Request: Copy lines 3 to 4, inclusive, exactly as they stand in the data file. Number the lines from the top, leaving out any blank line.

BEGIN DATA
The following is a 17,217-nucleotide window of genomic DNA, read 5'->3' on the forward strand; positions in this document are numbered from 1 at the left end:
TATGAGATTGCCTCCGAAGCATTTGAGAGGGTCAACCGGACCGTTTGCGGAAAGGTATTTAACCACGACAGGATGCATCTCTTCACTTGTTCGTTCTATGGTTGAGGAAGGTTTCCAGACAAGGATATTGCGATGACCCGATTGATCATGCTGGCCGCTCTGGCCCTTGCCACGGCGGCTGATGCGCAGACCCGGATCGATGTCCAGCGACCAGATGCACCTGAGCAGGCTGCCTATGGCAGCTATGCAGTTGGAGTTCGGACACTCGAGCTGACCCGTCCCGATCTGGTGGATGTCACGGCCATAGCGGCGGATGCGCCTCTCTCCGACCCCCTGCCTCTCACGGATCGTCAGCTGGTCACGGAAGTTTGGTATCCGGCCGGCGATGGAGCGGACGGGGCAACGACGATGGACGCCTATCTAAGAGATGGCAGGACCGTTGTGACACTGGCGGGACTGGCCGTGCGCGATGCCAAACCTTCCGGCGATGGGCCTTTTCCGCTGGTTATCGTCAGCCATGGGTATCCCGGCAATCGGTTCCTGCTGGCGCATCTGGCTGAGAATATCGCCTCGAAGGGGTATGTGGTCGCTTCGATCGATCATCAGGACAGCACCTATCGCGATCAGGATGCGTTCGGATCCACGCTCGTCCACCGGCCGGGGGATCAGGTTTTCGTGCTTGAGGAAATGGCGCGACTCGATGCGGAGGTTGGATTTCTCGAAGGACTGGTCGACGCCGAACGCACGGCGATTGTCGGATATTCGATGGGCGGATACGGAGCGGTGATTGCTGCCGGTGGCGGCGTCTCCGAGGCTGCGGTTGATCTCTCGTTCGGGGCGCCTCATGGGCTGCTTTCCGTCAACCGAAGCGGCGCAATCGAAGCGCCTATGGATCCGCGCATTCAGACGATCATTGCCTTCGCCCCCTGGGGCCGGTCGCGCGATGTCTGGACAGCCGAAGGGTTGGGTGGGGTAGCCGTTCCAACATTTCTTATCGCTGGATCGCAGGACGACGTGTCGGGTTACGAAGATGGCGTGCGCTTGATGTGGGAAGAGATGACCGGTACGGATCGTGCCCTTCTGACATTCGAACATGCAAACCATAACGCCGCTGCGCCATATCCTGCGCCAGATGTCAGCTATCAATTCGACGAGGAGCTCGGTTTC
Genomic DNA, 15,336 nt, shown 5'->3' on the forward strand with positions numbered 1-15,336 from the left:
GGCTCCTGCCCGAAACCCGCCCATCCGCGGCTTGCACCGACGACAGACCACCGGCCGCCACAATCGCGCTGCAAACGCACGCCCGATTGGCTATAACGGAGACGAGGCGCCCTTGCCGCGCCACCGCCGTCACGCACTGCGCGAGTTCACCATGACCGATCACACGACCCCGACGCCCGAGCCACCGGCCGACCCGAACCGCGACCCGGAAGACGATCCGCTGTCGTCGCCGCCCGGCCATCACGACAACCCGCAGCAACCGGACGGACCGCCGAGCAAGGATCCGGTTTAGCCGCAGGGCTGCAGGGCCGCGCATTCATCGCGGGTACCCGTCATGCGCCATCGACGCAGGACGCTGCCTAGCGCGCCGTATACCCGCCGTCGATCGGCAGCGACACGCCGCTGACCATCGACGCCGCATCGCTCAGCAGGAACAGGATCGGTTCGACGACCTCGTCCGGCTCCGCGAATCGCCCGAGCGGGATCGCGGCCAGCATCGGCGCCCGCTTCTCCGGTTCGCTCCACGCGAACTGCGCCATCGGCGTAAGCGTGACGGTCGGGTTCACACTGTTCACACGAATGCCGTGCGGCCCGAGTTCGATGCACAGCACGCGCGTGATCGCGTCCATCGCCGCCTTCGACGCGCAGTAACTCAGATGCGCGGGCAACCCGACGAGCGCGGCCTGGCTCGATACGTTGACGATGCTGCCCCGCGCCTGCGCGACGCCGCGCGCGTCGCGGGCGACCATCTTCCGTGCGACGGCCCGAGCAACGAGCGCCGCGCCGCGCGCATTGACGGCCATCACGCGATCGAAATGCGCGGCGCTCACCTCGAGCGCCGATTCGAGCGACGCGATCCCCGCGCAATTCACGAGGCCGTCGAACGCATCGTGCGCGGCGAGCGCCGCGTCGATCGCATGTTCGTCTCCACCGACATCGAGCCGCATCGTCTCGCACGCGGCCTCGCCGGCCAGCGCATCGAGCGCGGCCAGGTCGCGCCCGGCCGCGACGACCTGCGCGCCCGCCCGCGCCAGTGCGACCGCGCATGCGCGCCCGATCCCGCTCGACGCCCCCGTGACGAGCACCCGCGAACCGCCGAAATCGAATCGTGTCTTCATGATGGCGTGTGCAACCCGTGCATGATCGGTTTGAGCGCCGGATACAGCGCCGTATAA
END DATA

Genomic DNA, 15,336 nt, shown 5'->3' on the forward strand with positions numbered 1-15,336 from the left:
GGCTCCTGCCCGAAACCCGCCCATCCGCGGCTTGCACCGACGACAGACCACCGGCCGCCACAATCGCGCTGCAAACGCACGCCCGATTGGCTATAACGGAGACGAGGCGCCCTTGCCGCGCCACCGCCGTCACGCACTGCGCGAGTTCACCATGACCGATCACACGACCCCGACGCCCGAGCCACCGGCCGACCCGAACCGCGACCCGGAAGACGATCCGCTGTCGTCGCCGCCCGGCCATCACGACAACCCGCAGCAACCGGACGGACCGCCGAGCAAGGATCCGGTTTAGCCGCAGGGCTGCAGGGCCGCGCATTCATCGCGGGTACCCGTCATGCGCCATCGACGCAGGACGCTGCCTAGCGCGCCGTATACCCGCCGTCGATCGGCAGCGACACGCCGCTGACCATCGACGCCGCATCGCTCAGCAGGAACAGGATCGGTTCGACGACCTCGTCCGGCTCCGCGAATCGCCCGAGCGGGATCGCGGCCAGCATCGGCGCCCGCTTCTCCGGTTCGCTCCACGCGAACTGCGCCATCGGCGTAAGCGTGACGGTCGGGTTCACACTGTTCACACGAATGCCGTGCGGCCCGAGTTCGATGCACAGCACGCGCGTGATCGCGTCCATCGCCGCCTTCGACGCGCAGTAACTCAGATGCGCGGGCAACCCGACGAGCGCGGCCTGGCTCGATACGTTGACGATGCTGCCCCGCGCCTGCGCGACGCCGCGCGCGTCGCGGGCGACCATCTTCCGTGCGACGGCCCGAGCAACGAGCGCCGCGCCGCGCGCATTGACGGCCATCACGCGATCGAAATGCGCGGCGCTCACCTCGAGCGCCGATTCGAGCGACGCGATCCCCGCGCAATTCACGAGGCCGTCGAACGCATCGTGCGCGGCGAGCGCCGCGTCGATCGCATGTTCGTCTCCACCGACATCGAGCCGCATCGTCTCGCACGCGGCCTCGCCGGCCAGCGCATCGAGCGCGGCCAGGTCGCGCCCGGCCGCGACGACCTGCGCGCCCGCCCGCGCCAGTGCGACCGCGCATGCGCGCCCGATCCCGCTCGACGCCCCCGTGACGAGCACCCGCGAACCGCCGAAATCGAATCGTGTCTTCATGATGGCGTGTGCAACCCGTGCATGATCGGTTTGAGCGCCGGATACAGCGCCGTATAA